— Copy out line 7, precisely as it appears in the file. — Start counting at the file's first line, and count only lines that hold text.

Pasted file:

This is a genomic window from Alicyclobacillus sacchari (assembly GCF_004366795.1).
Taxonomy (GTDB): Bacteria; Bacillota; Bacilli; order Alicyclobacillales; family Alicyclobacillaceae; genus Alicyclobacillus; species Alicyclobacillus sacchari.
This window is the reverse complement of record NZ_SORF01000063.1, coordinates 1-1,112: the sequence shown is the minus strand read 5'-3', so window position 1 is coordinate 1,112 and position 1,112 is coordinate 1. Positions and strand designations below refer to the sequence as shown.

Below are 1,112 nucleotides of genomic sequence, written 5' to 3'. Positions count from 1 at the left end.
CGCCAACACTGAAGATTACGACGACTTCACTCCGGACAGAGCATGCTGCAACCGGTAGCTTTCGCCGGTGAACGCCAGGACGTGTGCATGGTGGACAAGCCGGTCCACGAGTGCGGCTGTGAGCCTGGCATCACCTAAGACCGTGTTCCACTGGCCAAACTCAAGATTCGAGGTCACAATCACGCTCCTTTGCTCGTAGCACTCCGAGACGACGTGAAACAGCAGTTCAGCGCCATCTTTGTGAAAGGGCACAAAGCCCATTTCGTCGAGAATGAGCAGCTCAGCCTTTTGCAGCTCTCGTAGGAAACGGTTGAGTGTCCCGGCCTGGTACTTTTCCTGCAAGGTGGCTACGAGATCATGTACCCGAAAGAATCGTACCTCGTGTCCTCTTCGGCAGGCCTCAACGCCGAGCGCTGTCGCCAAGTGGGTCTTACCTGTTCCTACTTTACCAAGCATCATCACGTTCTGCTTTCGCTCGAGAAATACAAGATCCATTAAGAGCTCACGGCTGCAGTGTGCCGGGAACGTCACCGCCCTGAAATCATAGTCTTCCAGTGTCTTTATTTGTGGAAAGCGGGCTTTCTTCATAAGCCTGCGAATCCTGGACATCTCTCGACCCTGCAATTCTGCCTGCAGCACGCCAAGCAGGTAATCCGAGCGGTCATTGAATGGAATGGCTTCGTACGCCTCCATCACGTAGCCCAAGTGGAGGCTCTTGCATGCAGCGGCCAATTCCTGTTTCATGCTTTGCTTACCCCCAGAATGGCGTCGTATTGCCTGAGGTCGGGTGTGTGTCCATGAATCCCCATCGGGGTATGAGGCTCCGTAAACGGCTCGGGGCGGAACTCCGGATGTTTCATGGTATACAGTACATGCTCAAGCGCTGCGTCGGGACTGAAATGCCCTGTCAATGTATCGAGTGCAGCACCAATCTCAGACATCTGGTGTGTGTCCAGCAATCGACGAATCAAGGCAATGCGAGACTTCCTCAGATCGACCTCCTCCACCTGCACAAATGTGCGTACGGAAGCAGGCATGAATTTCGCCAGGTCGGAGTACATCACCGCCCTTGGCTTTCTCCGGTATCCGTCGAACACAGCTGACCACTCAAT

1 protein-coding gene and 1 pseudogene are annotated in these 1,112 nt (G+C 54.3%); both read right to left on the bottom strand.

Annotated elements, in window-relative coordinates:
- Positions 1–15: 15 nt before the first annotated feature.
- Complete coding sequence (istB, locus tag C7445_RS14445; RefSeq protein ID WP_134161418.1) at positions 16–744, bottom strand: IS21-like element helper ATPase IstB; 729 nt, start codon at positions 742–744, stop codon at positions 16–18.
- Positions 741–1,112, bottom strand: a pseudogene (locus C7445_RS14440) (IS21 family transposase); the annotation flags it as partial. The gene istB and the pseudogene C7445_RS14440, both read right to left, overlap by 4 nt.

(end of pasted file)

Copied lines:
Annotated elements, in window-relative coordinates: